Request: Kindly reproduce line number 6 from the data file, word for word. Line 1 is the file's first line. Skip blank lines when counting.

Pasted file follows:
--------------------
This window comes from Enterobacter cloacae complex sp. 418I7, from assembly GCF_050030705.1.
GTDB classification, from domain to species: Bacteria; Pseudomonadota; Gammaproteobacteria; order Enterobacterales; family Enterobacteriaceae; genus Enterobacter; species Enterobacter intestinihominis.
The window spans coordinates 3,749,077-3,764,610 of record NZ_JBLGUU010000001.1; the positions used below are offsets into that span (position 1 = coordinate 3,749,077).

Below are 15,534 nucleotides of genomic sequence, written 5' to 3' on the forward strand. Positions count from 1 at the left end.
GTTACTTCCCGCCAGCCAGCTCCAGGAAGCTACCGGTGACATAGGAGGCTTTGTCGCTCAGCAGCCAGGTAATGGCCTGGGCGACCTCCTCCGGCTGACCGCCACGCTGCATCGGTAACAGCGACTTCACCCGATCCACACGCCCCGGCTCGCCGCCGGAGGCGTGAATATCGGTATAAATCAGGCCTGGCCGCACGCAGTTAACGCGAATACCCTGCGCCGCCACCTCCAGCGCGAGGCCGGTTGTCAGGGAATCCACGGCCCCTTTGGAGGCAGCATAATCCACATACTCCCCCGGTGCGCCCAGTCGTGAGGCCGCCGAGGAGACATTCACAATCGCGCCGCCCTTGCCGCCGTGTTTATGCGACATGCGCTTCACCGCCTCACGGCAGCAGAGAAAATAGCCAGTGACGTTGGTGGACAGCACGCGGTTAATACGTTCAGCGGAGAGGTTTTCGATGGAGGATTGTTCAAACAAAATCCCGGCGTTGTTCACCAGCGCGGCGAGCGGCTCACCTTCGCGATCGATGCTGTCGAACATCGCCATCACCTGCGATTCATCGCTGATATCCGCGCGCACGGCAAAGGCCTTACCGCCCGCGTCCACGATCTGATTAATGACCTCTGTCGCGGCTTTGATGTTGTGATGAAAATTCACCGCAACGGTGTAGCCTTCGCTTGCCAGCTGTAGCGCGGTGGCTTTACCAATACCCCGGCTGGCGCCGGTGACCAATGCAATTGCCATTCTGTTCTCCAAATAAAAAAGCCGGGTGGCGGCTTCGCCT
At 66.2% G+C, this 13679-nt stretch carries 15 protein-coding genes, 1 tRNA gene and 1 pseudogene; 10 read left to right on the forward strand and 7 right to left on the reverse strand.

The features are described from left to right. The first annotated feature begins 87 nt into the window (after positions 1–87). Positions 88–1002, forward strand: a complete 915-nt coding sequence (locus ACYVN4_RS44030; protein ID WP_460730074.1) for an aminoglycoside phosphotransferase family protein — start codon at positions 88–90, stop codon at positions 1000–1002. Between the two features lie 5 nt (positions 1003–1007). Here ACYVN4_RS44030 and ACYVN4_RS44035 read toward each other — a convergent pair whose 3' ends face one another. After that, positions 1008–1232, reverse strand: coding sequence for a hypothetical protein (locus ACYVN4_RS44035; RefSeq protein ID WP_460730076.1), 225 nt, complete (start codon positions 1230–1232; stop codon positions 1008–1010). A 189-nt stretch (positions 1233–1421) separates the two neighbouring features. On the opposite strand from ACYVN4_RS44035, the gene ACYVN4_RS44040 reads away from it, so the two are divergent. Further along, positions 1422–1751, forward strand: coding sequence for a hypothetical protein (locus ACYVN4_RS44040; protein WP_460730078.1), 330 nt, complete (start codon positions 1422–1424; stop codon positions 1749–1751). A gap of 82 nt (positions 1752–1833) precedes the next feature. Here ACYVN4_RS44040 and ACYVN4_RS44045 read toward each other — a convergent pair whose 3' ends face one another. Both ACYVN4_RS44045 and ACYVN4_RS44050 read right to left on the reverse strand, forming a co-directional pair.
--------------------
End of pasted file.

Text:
At 66.2% G+C, this 13679-nt stretch carries 15 protein-coding genes, 1 tRNA gene and 1 pseudogene; 10 read left to right on the forward strand and 7 right to left on the reverse strand.